Coping With Death & The Questions We Don’t Ask, Answered (Video)

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Coping with death is something we all face at some point in life. Some of your questions about death are answered here on Kirsty TV, in this interview by Family Nurse Practitioner in Palliative Care, Therese Gibson. Therese helps people through life’s transition.

Her first patient was her sister in law, who was 38 years old when she passed away from cancer. She passed at home, in the care of Therese and her family. Time Flies When You’re Alive is a movie that was made about that experience.

There are many phases of death. Just like in birth, you need a team of doctors, nurses, family. With death, you need the same people to help people leave their bodies. Birth is seen as a celebration. With death, we seem to ignore it until it happens. Death should be a celebration that honors a person’s life! Know that that person has a right to be honored with who they are, beyond their disease.

Grieving is a natural process. Death is a natural, normal process that happens when we are at the end of life. Family members transition from grief and tears to celebrating how beautiful that person was. But you have to be careful with grief. After the tears, don’t shift it into a joyful grieving; it’s a slippery slope and it’s very dark.

Family dynamics, strength and a realistic approach on life really determines how people cope with the loss of a loved one. Typically, people who come from dysfunctional homes have a harder time letting go because there wasn’t closure. They are usually the ones who hang on and ask for everything to be done to their loved one because they are hanging on to them. People who had closer relationships, don’t want that person to suffer anymore and let them go because their hearts are full and they are ready.

A lot of people have unfinished business, so how do they get closure? Therese Gibson suggests that they say what they need to say because hearing is the last thing to go.

At the end of life, most of the time you are treating the families (60% family care and 40% patient care). The “treatments” that they do are usually for the family. With Palliative medicine, there is no right or wrong. The patient is going to die with whomever the divine appointment was set.

Anger is typical at the beginning of terminal diagnosis for a patient. Just the concept of leaving your body is pretty scary. The other thing that you see, is that if a person has done some pretty bad things, they are afraid of meeting their maker. Therese says that in the end of life, when she is treating someone who’s done horrible things, she accepts them wholly and that’s what leads to a smooth transition.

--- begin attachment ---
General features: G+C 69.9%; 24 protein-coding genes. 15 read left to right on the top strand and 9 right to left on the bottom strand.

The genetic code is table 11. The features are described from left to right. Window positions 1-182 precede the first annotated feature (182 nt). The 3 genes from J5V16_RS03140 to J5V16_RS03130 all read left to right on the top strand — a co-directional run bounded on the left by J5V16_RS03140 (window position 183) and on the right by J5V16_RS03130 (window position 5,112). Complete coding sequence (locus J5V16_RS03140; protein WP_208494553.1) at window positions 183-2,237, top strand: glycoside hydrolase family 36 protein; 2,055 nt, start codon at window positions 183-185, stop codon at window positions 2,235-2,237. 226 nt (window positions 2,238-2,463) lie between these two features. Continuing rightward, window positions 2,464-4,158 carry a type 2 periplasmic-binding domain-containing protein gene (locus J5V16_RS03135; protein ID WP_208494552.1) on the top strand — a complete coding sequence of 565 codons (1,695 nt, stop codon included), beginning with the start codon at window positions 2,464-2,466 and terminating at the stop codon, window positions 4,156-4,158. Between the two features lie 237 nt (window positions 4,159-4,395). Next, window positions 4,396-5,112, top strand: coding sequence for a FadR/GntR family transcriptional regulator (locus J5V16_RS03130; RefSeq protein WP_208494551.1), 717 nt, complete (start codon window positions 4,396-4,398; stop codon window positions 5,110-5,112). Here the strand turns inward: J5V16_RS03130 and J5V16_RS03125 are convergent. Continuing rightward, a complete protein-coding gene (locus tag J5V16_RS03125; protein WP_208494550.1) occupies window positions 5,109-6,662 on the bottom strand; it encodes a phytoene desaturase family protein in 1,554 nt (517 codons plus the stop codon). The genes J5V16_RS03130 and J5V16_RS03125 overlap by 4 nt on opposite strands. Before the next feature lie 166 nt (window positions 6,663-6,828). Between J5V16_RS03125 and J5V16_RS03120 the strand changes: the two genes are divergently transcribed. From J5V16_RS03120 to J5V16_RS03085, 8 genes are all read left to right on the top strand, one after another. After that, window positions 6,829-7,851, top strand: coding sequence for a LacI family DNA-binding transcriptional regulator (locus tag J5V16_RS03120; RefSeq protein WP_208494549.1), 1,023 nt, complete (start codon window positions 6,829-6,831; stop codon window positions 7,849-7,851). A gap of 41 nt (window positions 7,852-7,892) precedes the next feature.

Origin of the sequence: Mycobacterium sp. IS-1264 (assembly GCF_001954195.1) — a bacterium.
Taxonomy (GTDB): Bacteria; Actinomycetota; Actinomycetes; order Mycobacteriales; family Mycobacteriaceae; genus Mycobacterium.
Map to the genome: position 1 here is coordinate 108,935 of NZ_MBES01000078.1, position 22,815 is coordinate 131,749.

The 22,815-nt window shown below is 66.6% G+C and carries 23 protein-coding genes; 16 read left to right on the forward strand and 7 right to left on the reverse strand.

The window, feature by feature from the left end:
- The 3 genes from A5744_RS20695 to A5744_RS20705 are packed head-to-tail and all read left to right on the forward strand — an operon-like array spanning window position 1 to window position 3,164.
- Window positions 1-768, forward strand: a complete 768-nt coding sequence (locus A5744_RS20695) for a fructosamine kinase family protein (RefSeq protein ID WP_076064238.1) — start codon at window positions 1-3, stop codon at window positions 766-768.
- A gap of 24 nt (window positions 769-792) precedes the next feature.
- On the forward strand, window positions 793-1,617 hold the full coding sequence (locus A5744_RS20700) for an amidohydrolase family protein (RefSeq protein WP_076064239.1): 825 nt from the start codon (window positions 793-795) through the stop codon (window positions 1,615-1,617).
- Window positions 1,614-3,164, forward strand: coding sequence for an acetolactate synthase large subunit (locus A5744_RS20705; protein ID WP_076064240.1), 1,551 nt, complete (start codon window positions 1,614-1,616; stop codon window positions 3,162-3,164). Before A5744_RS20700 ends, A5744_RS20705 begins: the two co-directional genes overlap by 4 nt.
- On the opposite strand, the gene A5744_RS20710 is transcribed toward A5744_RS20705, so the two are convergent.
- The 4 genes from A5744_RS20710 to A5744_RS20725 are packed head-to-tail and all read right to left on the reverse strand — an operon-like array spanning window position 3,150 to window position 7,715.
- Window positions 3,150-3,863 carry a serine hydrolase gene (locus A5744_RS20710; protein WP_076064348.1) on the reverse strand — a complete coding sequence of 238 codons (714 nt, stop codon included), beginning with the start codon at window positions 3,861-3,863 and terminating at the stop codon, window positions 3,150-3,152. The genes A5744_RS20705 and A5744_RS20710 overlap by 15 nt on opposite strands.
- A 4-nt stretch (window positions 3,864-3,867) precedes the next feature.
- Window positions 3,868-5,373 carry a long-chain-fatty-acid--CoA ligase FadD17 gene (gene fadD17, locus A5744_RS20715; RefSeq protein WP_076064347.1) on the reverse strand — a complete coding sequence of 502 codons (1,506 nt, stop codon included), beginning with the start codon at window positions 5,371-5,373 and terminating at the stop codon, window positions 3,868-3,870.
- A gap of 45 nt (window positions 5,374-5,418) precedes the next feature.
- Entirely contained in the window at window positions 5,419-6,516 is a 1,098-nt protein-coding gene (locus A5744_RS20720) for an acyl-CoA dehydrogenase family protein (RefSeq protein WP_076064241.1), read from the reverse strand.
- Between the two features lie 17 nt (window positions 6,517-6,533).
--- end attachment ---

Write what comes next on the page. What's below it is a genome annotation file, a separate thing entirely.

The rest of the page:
It’s important to have the family in agreement. It doesn’t matter if someone was a bad person; when their family comes around and is peaceful, they have a smooth transition. If there is disruption within the family, nothing seems to go right and the patient doesn’t have a smooth transition. Pain can also be attributed to an unsettled family. How many families have internal conflict with our families? It’s a really powerful point to consider.

Therese lost her father at 99 years old. A calm environment, lots of love, and a positive environment was key. Education on accepting that someone is dying and being with that loved one is very important.

If Therese could implore us to do one thing, it would be to love and accept. Even their disease process–don’t be afraid of it.

If you are going through a life ending diagnosis and transition, understand that it can be a beautiful, natural part of life. Or if your loved one is going through it, understand how important it is to let everything go and be there in a space of love and acceptance, making it beautiful for them and for you.

Stay tuned to for more exclusive and inspiring interviews. We will be sharing inspirational stories from our interviews with everyday people, celebrities and experts every Tuesday and Thursday.


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